Never Have I Ever by August Clearwing

Astrophysicist-in-training Piper Minogue has a lot of control over her day-to-day life. Between completing a Master’s degree at Caltech and beginning her fruitful career at a local observatory she has little time for socializing. Until she attends one specific party that is.

There, Piper is introduced to a drinking game called Never Have I Ever, and she finds herself admitting to a secret fantasy which challenges her friends’ views of her otherwise prudish nature. Her confession piques the interest of one man in particular, Noah; a handsome stranger with a darkly boyish charm.

The resulting spiral of rapture and torture that follows is threatened by the demons of both their pasts. Piper’s inability to give her heart to anyone, and Noah’s guilt over the death of his former lover claw to the surface to tear Piper away from not only the one man who has ever made her feel like she does not have to be in control of her desires, but also the newly collected list of Nevers they both want to turn into reality.

*Contains strong BDSM themes*


Rating: 4.5/5


I am breaking so many of the rules I laid down for myself when I started this blog. To be honest, I had absolutely no intention of posting a review for this book until I hit roughly the 85% mark. And in spite of its 408 pages, I read it in pretty much one sitting (a habit I’m not sure is the most healthy of ways to spend my Friday nights, but what can you do?).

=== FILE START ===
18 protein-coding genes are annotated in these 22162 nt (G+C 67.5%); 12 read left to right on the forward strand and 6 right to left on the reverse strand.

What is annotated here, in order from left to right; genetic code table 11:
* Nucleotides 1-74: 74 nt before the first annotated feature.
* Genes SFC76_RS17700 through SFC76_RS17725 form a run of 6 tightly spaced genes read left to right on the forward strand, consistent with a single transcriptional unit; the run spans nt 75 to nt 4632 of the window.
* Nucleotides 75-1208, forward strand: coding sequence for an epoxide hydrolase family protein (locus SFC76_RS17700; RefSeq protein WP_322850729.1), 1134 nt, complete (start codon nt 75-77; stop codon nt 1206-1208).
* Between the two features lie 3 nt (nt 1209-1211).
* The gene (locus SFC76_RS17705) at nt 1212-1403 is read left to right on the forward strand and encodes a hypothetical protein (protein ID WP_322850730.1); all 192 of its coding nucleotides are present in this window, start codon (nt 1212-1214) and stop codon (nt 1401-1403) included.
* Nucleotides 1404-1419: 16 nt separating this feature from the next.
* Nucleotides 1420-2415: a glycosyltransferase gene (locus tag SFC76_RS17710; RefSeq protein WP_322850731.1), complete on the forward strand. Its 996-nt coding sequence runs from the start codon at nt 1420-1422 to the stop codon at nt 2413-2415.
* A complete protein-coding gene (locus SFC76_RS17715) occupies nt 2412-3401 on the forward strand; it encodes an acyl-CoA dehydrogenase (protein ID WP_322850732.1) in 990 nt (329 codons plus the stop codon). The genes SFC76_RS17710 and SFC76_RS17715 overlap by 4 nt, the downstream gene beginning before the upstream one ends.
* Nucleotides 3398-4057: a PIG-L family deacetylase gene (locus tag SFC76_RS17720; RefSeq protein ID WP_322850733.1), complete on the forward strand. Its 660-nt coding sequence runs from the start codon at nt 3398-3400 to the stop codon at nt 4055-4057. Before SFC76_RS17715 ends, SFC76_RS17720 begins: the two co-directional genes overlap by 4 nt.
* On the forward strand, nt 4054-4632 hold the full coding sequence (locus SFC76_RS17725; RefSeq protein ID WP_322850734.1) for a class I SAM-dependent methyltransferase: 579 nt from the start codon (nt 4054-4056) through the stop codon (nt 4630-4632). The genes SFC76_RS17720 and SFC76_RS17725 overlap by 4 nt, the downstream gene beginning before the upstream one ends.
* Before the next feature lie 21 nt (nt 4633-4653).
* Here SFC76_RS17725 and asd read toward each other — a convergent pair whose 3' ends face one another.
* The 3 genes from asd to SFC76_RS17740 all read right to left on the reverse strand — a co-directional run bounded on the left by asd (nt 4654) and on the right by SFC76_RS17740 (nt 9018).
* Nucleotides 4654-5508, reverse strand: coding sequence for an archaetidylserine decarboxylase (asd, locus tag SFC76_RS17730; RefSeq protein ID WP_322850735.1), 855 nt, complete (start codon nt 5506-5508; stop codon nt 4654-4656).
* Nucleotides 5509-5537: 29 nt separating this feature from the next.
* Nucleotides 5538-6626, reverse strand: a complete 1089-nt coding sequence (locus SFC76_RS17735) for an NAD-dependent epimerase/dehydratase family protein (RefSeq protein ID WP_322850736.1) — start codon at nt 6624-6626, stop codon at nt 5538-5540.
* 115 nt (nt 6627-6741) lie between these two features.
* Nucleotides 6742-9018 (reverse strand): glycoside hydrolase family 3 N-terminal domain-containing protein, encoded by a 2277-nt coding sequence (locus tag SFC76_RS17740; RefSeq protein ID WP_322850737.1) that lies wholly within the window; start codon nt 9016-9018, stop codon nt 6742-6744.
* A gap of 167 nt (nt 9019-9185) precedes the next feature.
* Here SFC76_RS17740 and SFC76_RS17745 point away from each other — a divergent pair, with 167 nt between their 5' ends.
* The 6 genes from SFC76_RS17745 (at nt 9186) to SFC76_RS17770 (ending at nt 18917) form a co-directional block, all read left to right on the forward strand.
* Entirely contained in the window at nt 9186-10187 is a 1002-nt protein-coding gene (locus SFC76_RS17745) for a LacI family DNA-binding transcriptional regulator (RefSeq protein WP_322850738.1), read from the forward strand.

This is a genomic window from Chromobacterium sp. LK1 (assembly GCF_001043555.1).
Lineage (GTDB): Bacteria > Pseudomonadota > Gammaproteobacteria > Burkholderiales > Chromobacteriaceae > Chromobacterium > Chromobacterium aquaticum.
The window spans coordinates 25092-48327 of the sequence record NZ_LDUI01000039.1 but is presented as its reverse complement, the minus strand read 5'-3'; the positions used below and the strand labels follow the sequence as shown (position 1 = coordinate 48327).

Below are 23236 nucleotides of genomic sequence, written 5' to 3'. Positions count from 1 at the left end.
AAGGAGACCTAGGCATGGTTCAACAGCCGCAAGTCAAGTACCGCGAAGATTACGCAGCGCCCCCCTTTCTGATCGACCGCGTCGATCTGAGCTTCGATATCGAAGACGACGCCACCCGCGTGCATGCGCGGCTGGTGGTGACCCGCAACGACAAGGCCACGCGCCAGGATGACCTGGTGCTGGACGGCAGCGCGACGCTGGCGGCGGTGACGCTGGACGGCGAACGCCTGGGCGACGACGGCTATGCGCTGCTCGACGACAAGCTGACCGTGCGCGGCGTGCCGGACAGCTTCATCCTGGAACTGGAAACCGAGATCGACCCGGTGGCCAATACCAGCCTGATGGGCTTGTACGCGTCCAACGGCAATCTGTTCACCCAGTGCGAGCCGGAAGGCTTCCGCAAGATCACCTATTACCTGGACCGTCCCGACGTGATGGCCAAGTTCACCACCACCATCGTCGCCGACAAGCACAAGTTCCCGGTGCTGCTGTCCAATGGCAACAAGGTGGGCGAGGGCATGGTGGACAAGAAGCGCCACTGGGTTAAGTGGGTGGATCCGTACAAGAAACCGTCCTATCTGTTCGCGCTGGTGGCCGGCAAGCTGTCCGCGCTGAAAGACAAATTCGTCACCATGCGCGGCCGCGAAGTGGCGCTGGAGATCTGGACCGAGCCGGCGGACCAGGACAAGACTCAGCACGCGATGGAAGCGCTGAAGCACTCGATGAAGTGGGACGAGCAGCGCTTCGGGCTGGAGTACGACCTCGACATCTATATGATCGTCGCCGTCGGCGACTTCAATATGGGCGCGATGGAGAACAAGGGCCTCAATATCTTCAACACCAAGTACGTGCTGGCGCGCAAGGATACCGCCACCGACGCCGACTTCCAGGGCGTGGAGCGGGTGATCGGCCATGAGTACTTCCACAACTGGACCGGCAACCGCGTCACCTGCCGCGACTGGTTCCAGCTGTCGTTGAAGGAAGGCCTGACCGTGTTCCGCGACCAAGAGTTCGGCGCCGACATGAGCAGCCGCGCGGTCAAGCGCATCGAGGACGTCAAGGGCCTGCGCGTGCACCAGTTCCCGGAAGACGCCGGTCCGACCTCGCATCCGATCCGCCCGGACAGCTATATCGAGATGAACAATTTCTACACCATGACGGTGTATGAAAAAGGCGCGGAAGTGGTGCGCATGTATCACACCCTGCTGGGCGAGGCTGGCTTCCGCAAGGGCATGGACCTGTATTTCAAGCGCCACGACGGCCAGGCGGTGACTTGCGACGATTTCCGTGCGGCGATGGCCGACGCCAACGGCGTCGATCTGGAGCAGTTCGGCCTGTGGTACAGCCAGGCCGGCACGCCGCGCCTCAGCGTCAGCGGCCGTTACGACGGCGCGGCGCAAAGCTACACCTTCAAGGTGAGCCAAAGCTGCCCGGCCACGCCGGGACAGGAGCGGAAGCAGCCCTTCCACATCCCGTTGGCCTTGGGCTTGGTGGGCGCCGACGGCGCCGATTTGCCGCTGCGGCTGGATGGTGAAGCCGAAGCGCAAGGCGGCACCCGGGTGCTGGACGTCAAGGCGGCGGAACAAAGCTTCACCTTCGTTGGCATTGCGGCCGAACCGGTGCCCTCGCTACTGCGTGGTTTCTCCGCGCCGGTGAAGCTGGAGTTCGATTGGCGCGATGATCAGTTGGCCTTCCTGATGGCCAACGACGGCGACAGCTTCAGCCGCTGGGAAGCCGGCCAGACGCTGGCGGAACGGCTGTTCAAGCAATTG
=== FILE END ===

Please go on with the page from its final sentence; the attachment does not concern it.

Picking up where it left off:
So what rules am I breaking? 1) I’m writing a review of a book that can only be called erotica—I don’t have a problem with the genre, but I generally don’t consider it appropriate material for this blog. 2) I’m including spoilers in my review—part of the reason I decided this book was worth reviewing is because of specific attributes of the plot. 3) Repeat of rule #1.

I’m breaking these rules because I think this book served a greater purpose than merely being erotica. As Clearwing said in his Author’s Note, he intended to write a story rather than merely “porn with a plot.” He expressed a desire that his readers would take something greater away from this book, and I truly believe that he succeeded. We’ll get to this point a little later. First, we’re going to run through my standard type of review, which will be spoiler free. Then we’ll get to the big picture, which will effectively keep all of the spoilers at the end of the post where they can be easily ignored if you decide you’re interested in reading this book.

To start with, I found Piper to be particularly easy to identify with. I don’t know if that’s just because I have a lot in common with her, at least initially, or if she’s simply that well-written. Either way, I was developing right along with her, and when things really started getting intense (and not only intense in the sexy way), I found myself holding my breath and hoping that things worked out for her. And Noah … Can I just say that any girl could wish for a catch like Noah? Sure, he has some shadows, but who doesn’t? I fell for him just as intensely as Piper did.

Clearwing has a clear and distinct writing style, and with the exception of some relatively minor typos, I was impressed with what he put together. I was pulled into the story he had to tell, and it wasn’t willing to let me even think about leaving.

***Spoilers from here on (oh, and I’m going to talk some rather  dark socially issues, too)***